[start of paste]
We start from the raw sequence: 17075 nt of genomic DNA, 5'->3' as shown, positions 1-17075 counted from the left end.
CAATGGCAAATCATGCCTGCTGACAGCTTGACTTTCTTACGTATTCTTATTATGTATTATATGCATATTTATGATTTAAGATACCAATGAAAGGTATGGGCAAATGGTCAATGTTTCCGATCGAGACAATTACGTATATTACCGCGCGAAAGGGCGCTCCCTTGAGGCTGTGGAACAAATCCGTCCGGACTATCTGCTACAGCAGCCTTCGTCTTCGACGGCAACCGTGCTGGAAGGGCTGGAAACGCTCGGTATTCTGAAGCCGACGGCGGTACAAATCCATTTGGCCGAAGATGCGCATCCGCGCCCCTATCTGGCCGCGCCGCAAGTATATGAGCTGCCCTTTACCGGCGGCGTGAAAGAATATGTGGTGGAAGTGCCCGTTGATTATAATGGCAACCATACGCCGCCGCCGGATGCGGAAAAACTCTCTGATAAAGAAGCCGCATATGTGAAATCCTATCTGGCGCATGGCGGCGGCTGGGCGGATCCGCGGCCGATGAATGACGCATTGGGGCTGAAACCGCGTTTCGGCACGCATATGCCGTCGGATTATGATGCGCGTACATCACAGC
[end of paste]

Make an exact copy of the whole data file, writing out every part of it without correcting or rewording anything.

We start from the raw sequence: 17075 nt of genomic DNA, 5'->3' as shown, positions 1-17075 counted from the left end.
CAATGGCAAATCATGCCTGCTGACAGCTTGACTTTCTTACGTATTCTTATTATGTATTATATGCATATTTATGATTTAAGATACCAATGAAAGGTATGGGCAAATGGTCAATGTTTCCGATCGAGACAATTACGTATATTACCGCGCGAAAGGGCGCTCCCTTGAGGCTGTGGAACAAATCCGTCCGGACTATCTGCTACAGCAGCCTTCGTCTTCGACGGCAACCGTGCTGGAAGGGCTGGAAACGCTCGGTATTCTGAAGCCGACGGCGGTACAAATCCATTTGGCCGAAGATGCGCATCCGCGCCCCTATCTGGCCGCGCCGCAAGTATATGAGCTGCCCTTTACCGGCGGCGTGAAAGAATATGTGGTGGAAGTGCCCGTTGATTATAATGGCAACCATACGCCGCCGCCGGATGCGGAAAAACTCTCTGATAAAGAAGCCGCATATGTGAAATCCTATCTGGCGCATGGCGGCGGCTGGGCGGATCCGCGGCCGATGAATGACGCATTGGGGCTGAAACCGCGTTTCGGCACGCATATGCCGTCGGATTATGATGCGCGTACATCACAGC